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Lecture 4 Linguistic Features of the Germanic Languages Grammatical Features

The Proto-Germanic and the Old Germanic Languages were SYNTHETIC, i.e. the relationships between the parts of the sentience were shown by the forms of the words rather than by their position in the sentence or by auxiliary words.

The grammatical forms of the words were built by means of:

  1. Suppletion (inherited from Indo-European) – the usage of 2 or more different roots as forms of one and the same word:

    Part of Speech

    Indo-European Non-Germanic Languages

    Germanic Languages





    Personal Pronouns

    io, mio, mi/me

    я, меня, мне

    I, my, mine, me

    ich, mich, mir


    buono, migliore, ottimo

    хороший, лучше, лучший

    good, better, best

    gut, besser, bester

    Some Verbs

    essere, sono, e`, ero, saro`, etc.

    есть, был, будет

    be, is, are, am, was, were

    sein, bin, ist, sind, war, gewesen, etc.

  2. Inflections (inherited from Indo-European) – though in the Germanic languages inflections were simpler and shorter than in other Indo-European languages.

Let’s take the system of declensions as an example. In PG it was well-developed but in the Old Germanic languages, due to the stress that was fixed on the root and the weakening of the end of a word as a result, the declensions started to disappear. While the nouns and adjectives still preserved stem-suffixes, they had declensions but once the stem suffixes started to weaken and disappear, the declensions were lost as well and the endings were simplified and got fewer:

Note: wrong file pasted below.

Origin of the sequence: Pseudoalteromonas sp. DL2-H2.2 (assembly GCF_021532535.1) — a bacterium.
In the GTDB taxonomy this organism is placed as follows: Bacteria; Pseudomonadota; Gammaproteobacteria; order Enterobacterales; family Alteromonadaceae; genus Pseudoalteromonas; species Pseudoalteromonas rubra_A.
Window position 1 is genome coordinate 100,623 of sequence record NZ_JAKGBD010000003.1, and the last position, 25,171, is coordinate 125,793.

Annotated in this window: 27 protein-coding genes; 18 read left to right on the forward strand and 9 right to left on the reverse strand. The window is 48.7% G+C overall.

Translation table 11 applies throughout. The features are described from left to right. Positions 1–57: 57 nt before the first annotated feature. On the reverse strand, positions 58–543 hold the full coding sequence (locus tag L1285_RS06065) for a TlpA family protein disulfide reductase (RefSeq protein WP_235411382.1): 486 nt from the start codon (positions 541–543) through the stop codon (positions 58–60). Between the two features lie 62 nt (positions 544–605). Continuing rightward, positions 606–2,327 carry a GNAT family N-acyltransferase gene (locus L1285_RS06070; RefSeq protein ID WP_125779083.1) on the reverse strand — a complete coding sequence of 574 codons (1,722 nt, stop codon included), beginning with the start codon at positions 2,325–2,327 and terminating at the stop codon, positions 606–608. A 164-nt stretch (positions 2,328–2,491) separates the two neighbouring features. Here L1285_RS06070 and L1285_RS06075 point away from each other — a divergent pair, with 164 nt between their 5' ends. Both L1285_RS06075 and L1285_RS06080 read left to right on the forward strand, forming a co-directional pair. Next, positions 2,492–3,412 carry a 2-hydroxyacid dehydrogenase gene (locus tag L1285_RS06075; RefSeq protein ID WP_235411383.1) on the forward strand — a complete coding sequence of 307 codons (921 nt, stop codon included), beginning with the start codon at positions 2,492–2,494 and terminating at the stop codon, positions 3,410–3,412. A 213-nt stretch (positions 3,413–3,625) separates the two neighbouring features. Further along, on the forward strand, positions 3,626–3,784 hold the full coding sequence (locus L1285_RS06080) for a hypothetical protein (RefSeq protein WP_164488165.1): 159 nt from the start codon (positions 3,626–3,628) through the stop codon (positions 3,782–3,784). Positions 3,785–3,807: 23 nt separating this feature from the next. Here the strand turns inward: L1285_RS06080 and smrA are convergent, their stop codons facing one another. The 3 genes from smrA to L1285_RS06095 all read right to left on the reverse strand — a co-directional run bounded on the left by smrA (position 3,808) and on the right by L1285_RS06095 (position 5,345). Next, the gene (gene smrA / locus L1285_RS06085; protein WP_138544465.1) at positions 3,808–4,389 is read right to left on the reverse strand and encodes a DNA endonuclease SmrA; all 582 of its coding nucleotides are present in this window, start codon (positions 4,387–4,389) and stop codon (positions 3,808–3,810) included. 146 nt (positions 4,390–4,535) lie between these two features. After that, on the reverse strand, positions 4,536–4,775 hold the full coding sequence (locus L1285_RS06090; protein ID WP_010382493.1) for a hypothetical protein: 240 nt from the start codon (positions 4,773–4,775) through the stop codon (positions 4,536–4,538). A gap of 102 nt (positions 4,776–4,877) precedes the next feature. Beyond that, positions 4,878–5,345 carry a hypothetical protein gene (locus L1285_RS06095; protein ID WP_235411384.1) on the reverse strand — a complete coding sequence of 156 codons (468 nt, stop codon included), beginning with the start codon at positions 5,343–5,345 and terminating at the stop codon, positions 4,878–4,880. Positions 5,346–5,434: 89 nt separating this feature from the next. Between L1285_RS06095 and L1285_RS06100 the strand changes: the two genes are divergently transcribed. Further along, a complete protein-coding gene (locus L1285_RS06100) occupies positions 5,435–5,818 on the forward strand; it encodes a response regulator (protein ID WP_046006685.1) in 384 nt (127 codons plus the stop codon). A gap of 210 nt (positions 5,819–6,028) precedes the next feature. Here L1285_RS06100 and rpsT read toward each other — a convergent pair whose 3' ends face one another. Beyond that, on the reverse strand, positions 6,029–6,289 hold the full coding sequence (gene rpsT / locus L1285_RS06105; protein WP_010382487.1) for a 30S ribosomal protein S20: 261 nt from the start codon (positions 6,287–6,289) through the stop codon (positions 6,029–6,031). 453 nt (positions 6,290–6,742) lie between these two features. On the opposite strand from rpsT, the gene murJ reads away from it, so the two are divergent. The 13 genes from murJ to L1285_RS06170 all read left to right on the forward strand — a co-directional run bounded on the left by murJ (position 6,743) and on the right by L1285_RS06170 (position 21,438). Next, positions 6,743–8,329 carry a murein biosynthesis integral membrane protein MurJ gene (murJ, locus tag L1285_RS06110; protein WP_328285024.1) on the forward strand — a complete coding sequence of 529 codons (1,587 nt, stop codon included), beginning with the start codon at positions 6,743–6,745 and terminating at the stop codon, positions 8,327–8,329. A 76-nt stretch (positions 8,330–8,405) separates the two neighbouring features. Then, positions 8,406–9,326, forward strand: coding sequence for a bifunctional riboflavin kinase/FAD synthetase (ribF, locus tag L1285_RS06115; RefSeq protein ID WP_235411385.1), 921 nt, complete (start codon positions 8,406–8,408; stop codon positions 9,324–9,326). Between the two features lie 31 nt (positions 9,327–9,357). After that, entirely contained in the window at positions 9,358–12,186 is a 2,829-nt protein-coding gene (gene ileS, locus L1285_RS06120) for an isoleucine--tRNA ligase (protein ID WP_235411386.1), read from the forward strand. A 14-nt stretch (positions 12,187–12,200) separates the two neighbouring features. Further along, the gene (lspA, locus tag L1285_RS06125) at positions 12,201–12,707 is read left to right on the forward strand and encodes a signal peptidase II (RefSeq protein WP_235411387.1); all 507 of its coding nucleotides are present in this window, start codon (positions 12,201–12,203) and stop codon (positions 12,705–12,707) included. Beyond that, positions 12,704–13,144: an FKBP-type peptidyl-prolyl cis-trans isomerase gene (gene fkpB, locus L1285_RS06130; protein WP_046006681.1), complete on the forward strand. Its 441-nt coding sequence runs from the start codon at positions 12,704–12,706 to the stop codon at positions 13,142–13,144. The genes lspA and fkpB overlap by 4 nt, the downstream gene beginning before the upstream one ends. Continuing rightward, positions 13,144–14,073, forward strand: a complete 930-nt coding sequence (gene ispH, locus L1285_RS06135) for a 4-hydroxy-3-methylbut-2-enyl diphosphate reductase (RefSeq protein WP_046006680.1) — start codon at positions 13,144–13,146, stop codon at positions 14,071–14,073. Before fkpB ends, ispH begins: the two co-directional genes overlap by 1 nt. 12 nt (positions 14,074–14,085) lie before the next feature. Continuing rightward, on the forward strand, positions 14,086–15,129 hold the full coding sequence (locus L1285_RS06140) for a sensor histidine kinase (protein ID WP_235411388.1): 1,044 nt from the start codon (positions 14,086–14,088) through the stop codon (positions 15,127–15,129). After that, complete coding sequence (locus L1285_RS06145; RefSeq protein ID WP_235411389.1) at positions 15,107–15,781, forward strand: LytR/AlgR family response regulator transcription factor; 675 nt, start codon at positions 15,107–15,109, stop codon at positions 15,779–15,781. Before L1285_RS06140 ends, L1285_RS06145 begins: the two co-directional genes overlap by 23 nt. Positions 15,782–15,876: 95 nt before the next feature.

Word Structure



root + stem-suffix(word-deriv.)

+ gram. ending(form-marker)

Old Germanic Languages


stem (root melted with stem-suffix)

+ gram. ending

  1. Sound Interchange – the usage of interchange of vowels and consonants for the purpose of word- and form-building (e.g.: English: bear – birth, build – built, tooth – teeth; German: gebären – Geburt)

Ablaut/Vowel Gradation – an independent vowel interchange, unconnected with any phonetic conditions (phonetic environment/surrounding) used to differentiate between grammatical forms of one and the same word. The Germanic ablaut was consistently used in building the principle forms of strong verbs.

Jacob Grimm has subdivided all the verbs into two groups according to the way they build their principle forms:

Strong Verbs (irregular)

Weak Verbs (regular)

called so because they have preserved the richness of forms since the time of Proto-Germanic

called so because they have lost their old Proto-Germanic forms and acquired new ones


vowel interchange + gram. ending

suffix –d/t (a Germanic invention!!!)



reisan – rais – risum – risans

macian – macode - macod

cepan – cepte - cept


rise – rose - risen

make – made – made

keep – kept – kept

H/w: 1. Ex. 7-8, on p. 49 in “История английского языка” by Т.А. Расторгуева (copies).

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